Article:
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  • Writer's pictureAmanda Clemmer

Pull in A Crowd with A Niche Genre

I don’t write in a popular genre. Is it still possible for me to succeed as an author?

That’s a popular question. You’re fortunate if your favorite genres happen to align with whatever’s popular, but for most authors, that isn’t the case. When you want to see your books flying off the shelves, or if you’re looking to quit your day job to write full time, you can’t risk releasing your books to readers who aren’t there or who have no way to find you.

The good news is that it is possible—even best—to write in a less known area. Overly popular genres, such as paranormal romance (as of this writing) can easily become swamped if too many authors try to tackle them at once. If you step into a market that’s already too crowded, readers will have so many other new books to choose from that it will be easy for your titles to get lost. In cases like that, it’s better to set your eyes on something less well-known with less competition.

If niche genre writing sounds like a good solution for you, here are a couple of things to keep in mind:

1. Make sure you’re still writing in a genre.

If you like experimenting with your writing and have a strong drive for everything you write to be fresh and new, it’s easy to slide between genres or avoid genres altogether. Experiments are great—but if you’re looking to turn a profit, try to fit your book into a recognizable genre. You’ll get an audience as soon as someone types that genre into their search.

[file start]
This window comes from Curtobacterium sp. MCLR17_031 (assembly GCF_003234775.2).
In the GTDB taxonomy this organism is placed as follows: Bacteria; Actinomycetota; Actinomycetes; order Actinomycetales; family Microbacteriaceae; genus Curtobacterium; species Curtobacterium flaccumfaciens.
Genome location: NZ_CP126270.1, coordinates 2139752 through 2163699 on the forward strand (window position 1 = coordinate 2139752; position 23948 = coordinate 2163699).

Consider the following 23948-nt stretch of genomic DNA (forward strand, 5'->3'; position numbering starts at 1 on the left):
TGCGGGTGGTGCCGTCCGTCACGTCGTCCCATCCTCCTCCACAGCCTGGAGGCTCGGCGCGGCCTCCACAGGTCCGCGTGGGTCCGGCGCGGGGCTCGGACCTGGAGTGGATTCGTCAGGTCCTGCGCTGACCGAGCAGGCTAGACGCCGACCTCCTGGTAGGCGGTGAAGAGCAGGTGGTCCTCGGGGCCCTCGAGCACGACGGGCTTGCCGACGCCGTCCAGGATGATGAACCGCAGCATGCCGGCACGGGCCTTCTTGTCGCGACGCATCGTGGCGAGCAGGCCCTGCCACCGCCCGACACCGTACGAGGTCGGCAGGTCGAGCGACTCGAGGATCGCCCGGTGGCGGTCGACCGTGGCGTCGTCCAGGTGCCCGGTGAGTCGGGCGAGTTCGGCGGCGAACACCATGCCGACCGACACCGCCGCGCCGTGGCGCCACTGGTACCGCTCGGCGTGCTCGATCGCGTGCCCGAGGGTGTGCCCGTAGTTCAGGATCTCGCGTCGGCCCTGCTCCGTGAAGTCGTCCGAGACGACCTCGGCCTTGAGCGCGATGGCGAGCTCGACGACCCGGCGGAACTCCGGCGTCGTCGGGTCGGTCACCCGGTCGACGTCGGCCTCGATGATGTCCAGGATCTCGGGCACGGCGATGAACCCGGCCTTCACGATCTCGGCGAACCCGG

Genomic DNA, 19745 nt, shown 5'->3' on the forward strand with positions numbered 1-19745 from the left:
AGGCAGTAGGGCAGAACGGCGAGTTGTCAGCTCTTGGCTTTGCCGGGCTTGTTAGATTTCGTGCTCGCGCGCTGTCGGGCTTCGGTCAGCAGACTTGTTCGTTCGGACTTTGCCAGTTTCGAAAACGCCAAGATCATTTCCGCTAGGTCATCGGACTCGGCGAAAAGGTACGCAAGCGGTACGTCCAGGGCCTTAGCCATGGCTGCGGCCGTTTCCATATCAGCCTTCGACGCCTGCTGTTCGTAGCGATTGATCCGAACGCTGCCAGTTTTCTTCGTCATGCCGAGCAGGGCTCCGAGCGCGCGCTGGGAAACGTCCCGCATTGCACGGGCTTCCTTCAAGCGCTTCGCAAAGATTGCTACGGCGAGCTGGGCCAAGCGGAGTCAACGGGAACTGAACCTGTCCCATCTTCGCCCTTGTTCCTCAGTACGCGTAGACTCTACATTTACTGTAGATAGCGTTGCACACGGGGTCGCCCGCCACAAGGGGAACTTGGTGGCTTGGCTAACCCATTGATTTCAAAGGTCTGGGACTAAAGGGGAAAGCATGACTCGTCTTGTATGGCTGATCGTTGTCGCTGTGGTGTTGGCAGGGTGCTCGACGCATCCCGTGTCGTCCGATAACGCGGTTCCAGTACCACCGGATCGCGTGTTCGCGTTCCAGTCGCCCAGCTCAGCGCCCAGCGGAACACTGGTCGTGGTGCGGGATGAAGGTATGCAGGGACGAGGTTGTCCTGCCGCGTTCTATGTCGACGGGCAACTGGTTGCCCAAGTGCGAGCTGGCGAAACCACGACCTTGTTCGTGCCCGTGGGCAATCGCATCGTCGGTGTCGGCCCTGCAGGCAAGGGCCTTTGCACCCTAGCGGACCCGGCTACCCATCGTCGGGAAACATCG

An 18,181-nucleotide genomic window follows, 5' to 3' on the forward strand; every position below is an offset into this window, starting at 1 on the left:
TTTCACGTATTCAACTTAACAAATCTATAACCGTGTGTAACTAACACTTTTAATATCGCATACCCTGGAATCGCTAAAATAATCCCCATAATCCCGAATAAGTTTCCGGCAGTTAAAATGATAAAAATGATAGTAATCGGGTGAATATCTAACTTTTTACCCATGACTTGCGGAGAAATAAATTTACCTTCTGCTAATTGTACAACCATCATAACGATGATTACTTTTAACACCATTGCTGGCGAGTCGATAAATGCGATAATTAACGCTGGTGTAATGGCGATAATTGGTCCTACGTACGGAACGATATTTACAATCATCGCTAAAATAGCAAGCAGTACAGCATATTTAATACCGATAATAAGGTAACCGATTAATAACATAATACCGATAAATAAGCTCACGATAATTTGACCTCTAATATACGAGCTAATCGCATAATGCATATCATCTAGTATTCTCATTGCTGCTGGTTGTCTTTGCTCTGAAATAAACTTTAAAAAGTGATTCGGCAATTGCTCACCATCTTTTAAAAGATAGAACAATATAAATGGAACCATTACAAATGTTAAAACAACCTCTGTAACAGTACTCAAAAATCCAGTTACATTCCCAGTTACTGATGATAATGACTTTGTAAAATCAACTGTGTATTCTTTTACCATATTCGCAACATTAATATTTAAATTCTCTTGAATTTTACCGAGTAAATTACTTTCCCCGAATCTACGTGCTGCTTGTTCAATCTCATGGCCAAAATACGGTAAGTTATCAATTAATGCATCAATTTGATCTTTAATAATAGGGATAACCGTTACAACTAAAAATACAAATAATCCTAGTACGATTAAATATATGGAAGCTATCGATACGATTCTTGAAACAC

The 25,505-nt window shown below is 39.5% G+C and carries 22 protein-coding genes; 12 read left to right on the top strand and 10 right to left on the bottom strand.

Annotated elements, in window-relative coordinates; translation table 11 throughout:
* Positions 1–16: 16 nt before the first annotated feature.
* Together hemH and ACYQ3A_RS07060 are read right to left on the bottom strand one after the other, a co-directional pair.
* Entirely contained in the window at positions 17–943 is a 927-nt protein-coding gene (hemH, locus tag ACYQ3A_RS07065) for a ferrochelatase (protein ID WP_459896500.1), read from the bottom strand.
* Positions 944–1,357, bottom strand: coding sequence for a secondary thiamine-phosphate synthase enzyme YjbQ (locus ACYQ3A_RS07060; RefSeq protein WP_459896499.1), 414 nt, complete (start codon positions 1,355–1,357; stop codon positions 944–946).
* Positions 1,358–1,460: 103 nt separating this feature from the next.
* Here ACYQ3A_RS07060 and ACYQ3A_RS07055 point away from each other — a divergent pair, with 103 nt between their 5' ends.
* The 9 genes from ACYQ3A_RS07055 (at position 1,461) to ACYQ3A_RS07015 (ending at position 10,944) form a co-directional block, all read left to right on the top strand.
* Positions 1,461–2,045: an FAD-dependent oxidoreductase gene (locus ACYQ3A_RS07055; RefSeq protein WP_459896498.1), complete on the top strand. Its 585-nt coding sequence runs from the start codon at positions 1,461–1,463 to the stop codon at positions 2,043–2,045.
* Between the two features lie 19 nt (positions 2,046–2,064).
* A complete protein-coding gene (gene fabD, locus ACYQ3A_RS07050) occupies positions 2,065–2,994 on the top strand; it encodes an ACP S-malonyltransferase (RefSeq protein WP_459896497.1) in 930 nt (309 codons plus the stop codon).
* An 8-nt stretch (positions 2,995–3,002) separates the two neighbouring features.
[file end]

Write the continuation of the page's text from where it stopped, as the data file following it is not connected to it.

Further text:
2. Find the niche genres with heavy readerships.

The most lucrative genres will be the ones that everyone wants to read but not many have started to write. A skimming session on the Kindle store can show you the basic volume of books being sold—or you can skip the wait and number knowledge with a tool like Publisher Rocket, which can give you the facts up front.

An easy way to go about this is to start by listing your favorite genres, regardless how rare or specific they are, and see which of those has the strongest draw. That will give you an easy entry to a genre where you can also have fun.

What if your genres are too niche?

Or, what if you can't find any genres you want to write in that are selling well? You don’t need to sell your soul to popular genres. Even if nothing you want to write is selling well in the moment, you can work around it. Many writers start off writing something in a more popular genre, even if it isn’t a genre they especially like. After you’ve built a crowd of fans, you’ll have built-in readers for when you do want to go big. People who like your casual books will also be more likely to get excited when you release something serious than people who have never heard of you before.

How do you settle on a good genre to write? Please share your thoughts and experiences in the comments section below, or click on the blue button to join my Facebook group for self-published fiction writers.


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